Director: Andrew Haigh
Cast: Charlotte Rampling, Tom Courtenay
Release Date: TBD; February premiere at the Berlin International Film Festival
Why We're Excited: It's been four years since Andrew Haigh blew us away with his SXSW award-winning love story "Weekend." He's since helped launch the HBO show "Looking," which is also fantastic, so anticipation is high for his follow-up feature "45 Years" to deliver. The filmmaker is tackling a very different type of story in "45 Years," by adapting a short story by poet David Constantine about a long-married couple's relationship that's put under severe stress by the discovery of the body of the husband's long lost first love. With Charlotte Rampling headlining his cast, Haigh is in good hands. This has the makings of something special.
Why We're Excited: After two back-to-back films in which he played characters from real-life, in "A Hologram for the King," Tom Hanks will, in a change of pace, inhabit an entirely fictional character
— which is a welcome challenge for audiences and critics alike. The actor pairs up with Tom Tykwer, who directed him in "Cloud Atlas," to play a washed-up salesman in the upcoming film adaptation of the Dave Eggers' novel of the same name. Hanks' character travels to Saudi Arabia to try and lock an IT contract for a new business complex being built in the desert.
Why We're Excited: Although stand-up comedian Bobcat Goldthwait has transitioned into directing with features such as "World's Greatest Dad" and last year's underrated horror flick "Willow Creek," he has yet to lose his biting knack for acerbic black comedy and satire, which bodes well for his upcoming Barry Crimmins documentary. Crimmins, a longtime friend of the director, was a titan of the stand-up scene in 1980's Boston thanks to his politically charged routines, and he founded the Ding-Ho comedy club in Cambridge in 1979, launching the careers of Dennis Leary, Steve Sweeney, Lenny Clarke and more in the process. Following Crimmins at events in Boston, New York and Los Angeles, Goldthwait's documentary explores the left-wing comic inside and out, while allowing comedy favorites like Patton Oswalt and Margaret Cho to sing his praises. If anyone can get to the core of this Boston comedy legend, it's Goldthwait, so count us very much intrigued.
Director: Todd Haynes
Cast: Cate Blanchett, Rooney Mara
Release Date: TBD
Why We're Excited: The involvement of Todd Haynes or Cate Blanchett in anything warrants a must-see status, but for them to come together again nine years after "I'm Not There" for a 1950s-set lesbian drama co-starring Rooney Mara as Blanchett's love interest? It's almost too much for us to handle. Based on the 1952 novel "The Price of Salt" by Patricia Highsmith (whose books "Strangers on a Train" and "The Talented Mr. Ripley" also resulted in fantastic queer-interest films — the latter notably also starring Cate Blanchett), the film follows Therese (Mara), a young New York department store clerk who falls for Carol (Blanchett), an older, married woman.
Why We're Excited: Gillian Flynn turned her novel "Gone Girl" into a fantastic screenplay and, with the help of David Fincher, into a hit of a movie. Though Flynn isn't the screenwriter on this one, we're excited enough just to see another of her novels turned into a film. This one follows a woman who survived the brutal murder of her entire family as a child and has to revisit the memories because of a secret society obsessed with solving old crimes.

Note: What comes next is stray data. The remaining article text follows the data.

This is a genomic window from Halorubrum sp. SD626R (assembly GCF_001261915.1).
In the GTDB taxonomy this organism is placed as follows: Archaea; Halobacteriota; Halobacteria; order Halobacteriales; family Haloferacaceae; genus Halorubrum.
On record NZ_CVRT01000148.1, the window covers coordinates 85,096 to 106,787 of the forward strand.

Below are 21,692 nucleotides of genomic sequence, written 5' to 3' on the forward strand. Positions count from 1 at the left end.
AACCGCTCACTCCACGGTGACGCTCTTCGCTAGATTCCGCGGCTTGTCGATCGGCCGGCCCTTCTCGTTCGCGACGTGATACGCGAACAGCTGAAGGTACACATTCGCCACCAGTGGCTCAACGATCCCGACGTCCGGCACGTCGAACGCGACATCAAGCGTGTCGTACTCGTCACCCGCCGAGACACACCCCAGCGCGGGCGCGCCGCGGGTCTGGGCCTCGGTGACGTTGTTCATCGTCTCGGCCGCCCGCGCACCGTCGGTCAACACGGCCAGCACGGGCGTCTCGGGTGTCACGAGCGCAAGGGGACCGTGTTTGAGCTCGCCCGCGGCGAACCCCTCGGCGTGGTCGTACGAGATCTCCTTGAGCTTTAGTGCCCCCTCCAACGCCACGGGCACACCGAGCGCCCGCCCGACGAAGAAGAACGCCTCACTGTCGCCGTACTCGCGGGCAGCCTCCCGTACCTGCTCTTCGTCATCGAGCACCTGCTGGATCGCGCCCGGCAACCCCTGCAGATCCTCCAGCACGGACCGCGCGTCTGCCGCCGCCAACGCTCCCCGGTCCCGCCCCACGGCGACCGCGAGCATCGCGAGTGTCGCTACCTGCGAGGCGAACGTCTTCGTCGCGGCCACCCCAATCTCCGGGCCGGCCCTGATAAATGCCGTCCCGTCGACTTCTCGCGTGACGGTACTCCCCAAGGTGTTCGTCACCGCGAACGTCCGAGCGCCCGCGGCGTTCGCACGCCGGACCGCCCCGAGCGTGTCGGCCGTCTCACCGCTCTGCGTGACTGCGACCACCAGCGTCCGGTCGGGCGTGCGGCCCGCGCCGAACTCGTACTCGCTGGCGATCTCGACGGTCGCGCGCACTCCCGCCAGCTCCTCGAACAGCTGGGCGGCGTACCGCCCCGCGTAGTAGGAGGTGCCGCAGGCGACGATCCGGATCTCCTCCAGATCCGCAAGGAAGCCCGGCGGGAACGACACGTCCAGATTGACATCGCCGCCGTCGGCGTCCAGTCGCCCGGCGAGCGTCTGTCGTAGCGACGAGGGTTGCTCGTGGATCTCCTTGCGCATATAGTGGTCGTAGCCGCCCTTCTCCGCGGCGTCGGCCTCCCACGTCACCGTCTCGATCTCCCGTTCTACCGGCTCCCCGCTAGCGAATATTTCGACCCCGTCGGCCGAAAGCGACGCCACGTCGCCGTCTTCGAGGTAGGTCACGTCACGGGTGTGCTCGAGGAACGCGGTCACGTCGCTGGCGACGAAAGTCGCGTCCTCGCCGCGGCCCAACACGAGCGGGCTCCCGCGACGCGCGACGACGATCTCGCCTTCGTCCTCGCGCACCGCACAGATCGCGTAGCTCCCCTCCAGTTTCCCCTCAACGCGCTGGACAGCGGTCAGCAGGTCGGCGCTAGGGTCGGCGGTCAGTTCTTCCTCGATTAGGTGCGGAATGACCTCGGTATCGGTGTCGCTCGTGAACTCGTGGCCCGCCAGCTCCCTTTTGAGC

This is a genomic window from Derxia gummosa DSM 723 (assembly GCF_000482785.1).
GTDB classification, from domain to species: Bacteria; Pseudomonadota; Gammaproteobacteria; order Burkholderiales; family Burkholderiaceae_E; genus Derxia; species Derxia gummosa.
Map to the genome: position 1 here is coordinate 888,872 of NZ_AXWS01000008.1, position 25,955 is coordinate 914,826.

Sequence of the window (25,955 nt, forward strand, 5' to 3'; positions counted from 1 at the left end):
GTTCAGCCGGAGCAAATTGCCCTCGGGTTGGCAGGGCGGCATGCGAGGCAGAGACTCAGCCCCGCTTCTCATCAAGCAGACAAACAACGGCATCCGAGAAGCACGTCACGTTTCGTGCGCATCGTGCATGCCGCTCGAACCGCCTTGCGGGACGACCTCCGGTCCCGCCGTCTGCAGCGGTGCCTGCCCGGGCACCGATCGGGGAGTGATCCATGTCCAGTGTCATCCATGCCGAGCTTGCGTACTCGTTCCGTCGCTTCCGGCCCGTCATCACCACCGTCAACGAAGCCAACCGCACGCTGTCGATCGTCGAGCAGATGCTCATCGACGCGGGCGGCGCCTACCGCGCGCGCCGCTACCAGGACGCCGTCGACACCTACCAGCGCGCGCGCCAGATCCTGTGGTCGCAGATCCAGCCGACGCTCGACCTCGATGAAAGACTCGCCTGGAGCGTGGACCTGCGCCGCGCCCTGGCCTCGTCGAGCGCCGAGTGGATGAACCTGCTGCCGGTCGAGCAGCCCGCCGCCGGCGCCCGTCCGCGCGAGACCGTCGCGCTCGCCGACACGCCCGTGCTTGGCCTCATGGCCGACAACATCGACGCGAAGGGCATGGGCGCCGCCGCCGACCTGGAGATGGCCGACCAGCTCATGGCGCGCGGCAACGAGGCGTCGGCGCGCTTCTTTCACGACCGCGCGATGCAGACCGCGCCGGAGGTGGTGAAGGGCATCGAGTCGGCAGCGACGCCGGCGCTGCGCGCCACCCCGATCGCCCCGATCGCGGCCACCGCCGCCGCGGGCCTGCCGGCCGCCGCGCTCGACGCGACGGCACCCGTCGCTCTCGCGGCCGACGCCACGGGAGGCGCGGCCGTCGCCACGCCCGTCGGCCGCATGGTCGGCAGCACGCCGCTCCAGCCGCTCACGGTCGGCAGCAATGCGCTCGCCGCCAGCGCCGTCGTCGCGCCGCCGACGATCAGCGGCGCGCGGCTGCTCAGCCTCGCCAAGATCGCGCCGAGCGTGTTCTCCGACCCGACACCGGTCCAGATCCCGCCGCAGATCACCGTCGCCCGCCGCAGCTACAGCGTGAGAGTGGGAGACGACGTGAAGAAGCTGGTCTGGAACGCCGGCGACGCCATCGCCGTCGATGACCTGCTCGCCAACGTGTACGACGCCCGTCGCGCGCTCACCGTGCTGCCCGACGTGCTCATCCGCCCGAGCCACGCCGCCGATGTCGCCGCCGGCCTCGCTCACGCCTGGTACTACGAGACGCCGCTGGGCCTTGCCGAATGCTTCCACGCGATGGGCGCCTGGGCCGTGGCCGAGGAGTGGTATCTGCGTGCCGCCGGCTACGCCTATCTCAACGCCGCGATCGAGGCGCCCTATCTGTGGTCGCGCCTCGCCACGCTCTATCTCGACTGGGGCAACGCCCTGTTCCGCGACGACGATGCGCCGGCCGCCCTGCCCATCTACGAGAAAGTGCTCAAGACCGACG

Why We're Excited: That star-studded cast is enough to excite us, but add to that the fact that Swanberg co-wrote the script with Jake Johnson and we can barely contain our enthusiasm. The relationship drama about what happens when a husband (Johnson) and wife (DeWitt) discover a bone and a gun sounds darkly hilarious. And to top it all off, the film, which will premiere at Sundance, was shot by Ben Richardson (DP of the gorgeous "Beasts of the Southern Wild") on 35mm. Consider us curious.
Why We're Excited: "The Comedy," Rick Alverson's provocative 2012 portrait of a bored, privileged Brooklynite, was one of the more memorably divisive Sundance Film Festival premieres. Its fans and detractors both had strong reactions to the abhorrent protagonist (Tim Heidecker), whose unruly antics Alverson portrayed in a series of unnerving vignettes. Now Alverson is back with a reportedly even more challenging character study revolving around an aging comedian (Turkington) attempting to revive his career with a series of shows in the middle of the desert. Alverson's ability to probe the depths of American losers reached some remarkable extremes with "The Comedy," but here's hoping "Entertainment" goes even further as the director continues to push beyond his audiences' comfort zones. Bring it on.
Why We're Excited: "A Celebration" director Thomas Vinterberg made quite the comeback at Cannes a couple years back with "The Hunt," and he follows it up with this promising adaptation of Thomas Hardy's 19th century classic headlined by the ever-reliable Carey Mulligan as a woman who inherits a large farm and becomes romantically entangled with three men (Michael Sheen, Tom Sturridge and Matthias Schoenaerts). Vinterberg has proven adept at drawing out career best performances from his cast (Mads Mikkelsen took home top acting honors at Cannes for his showstopping turn in "The Hunt"), so signs point to this being a heated character study.
Why We're Excited: Julianne Moore once again embodies a woman with a terminal illness, but this time she’s surrounded by a rock-solid supporting cast. The story, which follows Moore’s character through a struggle to secure pension benefits, is based on an Oscar-winning short documentary of the same name. Sollett, who previously directed "Raising Victor Vargas" and "Nick and Nora's Infinite Playlist," should be able to bring some light-hearted subtlety to heavy subject matter.